Obituary: Richard Denning
In the Fifties he developed a cult following for his leading roles in such monster films as The Creature From the Black Lagoon, Target Earth and The Black Scorpion, while television viewers will remember him as the Governor on Hawaii Five-0, a part he played for 12 years.
Born Louis Albert Heindrich Denninger Jnr in Poughkeepsie, New York in 1914, he was the son of a garment manufacturer and attended Woodbury Business College, graduating with a Masters in Business Administration. His father wanted him to join the family business, but Denning had already become interested in acting.
After a night-school course in drama, and performances in a small theatre, he entered a radio contest, "Do You Want To Be An Actor?", choosing to perform a scene from the film Lives of a Bengal Lancer, and won his heat - one of 13. All winners were given a screen test by Warners in the spring of 1936. "I never saw the test, and wondered if they actually put any film in the cameras, but I was later told by my agent that Warners had been impressed but told him that I was too much like another young man they had under contract - Errol Flynn!"
Securing a long-term contract with Paramount, he was advised by the head of the talent department, Ted Lesser, that a change of name was necessary. "He told me that I looked like a Richard, and that Denninger sounded too much like Dillinger, who had been Public Enemy No 1".
From 1937 to 1942 Denning made over 50 films for Paramount, many of them fleeting bit roles. He looked good in a sweater and could often be seen as a college boy or football player in such films as Hold 'Em Navy (1937, his first film) and Campus Confessions (1938). The studio had bought the (ghosted) memoirs of the FBI chief J. Edgar Hoover and made several films from its chapters. Denning was one of Bonnie and Clyde's gang in Persons in Hiding (1939), and had a prominent role as a mobster son of "Ma" Barker (Blanche Yurka) in Queen of the Mob (1940).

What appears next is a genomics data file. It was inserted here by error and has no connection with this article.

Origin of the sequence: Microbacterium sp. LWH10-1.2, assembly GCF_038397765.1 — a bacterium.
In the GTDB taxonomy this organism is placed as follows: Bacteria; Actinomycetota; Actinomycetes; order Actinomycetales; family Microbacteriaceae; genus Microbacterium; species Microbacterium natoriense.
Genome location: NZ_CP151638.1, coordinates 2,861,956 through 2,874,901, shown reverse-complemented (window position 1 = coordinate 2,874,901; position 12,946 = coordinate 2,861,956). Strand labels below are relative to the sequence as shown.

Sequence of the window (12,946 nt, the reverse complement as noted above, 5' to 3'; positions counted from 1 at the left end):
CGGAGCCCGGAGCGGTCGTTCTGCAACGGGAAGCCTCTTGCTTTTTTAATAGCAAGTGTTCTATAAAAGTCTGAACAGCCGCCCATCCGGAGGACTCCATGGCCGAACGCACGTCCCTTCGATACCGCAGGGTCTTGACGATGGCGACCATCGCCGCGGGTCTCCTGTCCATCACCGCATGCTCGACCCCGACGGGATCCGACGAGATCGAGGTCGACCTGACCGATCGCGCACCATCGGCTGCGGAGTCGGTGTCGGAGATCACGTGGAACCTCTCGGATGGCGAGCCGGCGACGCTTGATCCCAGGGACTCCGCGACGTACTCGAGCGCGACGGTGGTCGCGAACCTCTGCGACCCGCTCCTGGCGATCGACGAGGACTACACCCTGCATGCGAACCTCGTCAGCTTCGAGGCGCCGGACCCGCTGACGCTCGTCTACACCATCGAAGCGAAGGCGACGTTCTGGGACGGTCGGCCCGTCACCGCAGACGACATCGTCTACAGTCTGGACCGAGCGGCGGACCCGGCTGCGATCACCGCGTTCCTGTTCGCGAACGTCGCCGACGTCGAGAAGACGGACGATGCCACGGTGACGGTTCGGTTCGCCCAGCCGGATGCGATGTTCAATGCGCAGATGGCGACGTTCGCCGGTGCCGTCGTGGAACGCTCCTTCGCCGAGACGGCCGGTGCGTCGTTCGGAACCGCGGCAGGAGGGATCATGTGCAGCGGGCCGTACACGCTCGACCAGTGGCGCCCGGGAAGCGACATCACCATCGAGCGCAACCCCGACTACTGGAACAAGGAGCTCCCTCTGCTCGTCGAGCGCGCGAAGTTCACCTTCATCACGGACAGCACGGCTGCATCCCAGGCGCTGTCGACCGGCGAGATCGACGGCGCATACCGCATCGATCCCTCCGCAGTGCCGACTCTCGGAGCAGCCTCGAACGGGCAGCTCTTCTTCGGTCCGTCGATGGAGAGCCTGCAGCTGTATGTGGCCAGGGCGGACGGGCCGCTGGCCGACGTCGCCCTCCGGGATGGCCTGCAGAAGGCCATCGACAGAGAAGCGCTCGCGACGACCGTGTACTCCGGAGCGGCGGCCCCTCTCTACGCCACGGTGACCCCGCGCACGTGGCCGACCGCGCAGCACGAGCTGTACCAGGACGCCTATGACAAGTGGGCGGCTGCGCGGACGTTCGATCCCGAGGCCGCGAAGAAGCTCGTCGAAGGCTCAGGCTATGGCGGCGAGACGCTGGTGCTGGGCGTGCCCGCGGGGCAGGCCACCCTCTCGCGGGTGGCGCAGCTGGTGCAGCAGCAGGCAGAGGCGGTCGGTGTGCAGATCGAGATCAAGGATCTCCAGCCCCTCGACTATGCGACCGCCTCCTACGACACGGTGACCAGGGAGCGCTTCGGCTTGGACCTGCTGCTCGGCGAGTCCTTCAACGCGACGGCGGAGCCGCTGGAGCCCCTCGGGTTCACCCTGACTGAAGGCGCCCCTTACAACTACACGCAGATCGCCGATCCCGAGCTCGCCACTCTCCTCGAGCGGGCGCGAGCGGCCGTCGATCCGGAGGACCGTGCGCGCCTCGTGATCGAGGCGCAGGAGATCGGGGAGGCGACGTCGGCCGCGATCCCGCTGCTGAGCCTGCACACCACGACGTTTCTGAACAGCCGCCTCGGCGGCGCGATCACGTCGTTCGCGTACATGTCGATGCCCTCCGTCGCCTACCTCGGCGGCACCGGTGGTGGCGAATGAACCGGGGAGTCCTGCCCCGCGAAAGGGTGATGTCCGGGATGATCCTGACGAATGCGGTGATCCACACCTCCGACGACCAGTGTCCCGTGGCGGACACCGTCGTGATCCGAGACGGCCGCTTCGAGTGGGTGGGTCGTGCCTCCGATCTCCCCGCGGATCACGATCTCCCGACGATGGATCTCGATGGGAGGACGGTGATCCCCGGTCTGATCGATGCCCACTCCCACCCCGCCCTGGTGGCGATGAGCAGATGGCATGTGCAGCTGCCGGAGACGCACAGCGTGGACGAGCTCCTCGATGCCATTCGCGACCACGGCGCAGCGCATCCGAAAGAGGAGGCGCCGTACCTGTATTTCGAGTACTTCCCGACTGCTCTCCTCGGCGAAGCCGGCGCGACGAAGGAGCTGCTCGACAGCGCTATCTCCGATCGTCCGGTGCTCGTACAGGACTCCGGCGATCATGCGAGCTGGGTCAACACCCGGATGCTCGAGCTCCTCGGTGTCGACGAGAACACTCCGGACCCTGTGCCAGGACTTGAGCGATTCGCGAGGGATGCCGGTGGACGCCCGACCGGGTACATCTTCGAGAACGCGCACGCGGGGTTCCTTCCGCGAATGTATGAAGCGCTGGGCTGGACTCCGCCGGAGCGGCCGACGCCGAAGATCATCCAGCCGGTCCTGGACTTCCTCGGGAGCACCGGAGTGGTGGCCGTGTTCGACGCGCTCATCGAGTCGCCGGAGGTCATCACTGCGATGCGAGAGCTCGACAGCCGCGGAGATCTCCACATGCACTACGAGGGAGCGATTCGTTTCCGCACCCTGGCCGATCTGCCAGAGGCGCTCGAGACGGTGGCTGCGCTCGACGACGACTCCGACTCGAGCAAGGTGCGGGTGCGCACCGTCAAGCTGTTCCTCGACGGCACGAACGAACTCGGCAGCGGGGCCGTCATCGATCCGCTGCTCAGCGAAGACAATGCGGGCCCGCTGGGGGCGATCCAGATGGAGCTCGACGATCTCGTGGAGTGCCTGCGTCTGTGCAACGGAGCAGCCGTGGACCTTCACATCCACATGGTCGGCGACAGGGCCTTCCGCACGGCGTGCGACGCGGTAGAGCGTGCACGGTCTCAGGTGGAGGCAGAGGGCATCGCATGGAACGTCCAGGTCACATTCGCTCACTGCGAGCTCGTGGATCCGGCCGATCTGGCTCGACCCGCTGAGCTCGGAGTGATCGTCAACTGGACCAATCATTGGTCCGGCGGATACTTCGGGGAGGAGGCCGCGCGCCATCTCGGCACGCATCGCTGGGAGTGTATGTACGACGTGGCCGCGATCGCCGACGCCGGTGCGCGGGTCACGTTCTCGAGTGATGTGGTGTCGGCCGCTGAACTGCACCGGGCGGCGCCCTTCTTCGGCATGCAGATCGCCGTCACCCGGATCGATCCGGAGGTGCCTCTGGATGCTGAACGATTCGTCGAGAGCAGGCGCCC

The following year he had his best role to date when loaned to Columbia for Adam Had Four Sons (1941). In this popular drama (Ingrid Bergman's second Hollywood film) Denning was stoically honourable as he rejected the advances of his brother's scheming wife (Susan Hayward). Paramount then gave the actor the leading role apposite Dorothy Lamour in Beyond the Blue Horizon (1942). Though one of the weakest of Lamour's "sarong" movies, it was to remain Denning's favourite Hollywood role.
But America was now at war, and after a loan-out to Fox to play a detective in the ingenous thriller Quiet Please, Murder (1942), Denning joined the Navy as a First Class Petty Officer in the submarine service. During the filming of Quiet Please, Murder, he had eloped to Las Vegas with Evelyn Ankers, who broke her engagement to the actor Glenn Ford to marry him. Known as "Queen of the Screamers" for her horror roles at Universal, Ankers frequently co-starred with the heavy drinker Lon Chaney Jnr, with whom she did not get along, and at a Universal function, the friction between Chaney and Denning reached a point where Denning threw his sundae into Chaney's face and Chaney had to be restrained from throwing hot coffee into Denning's.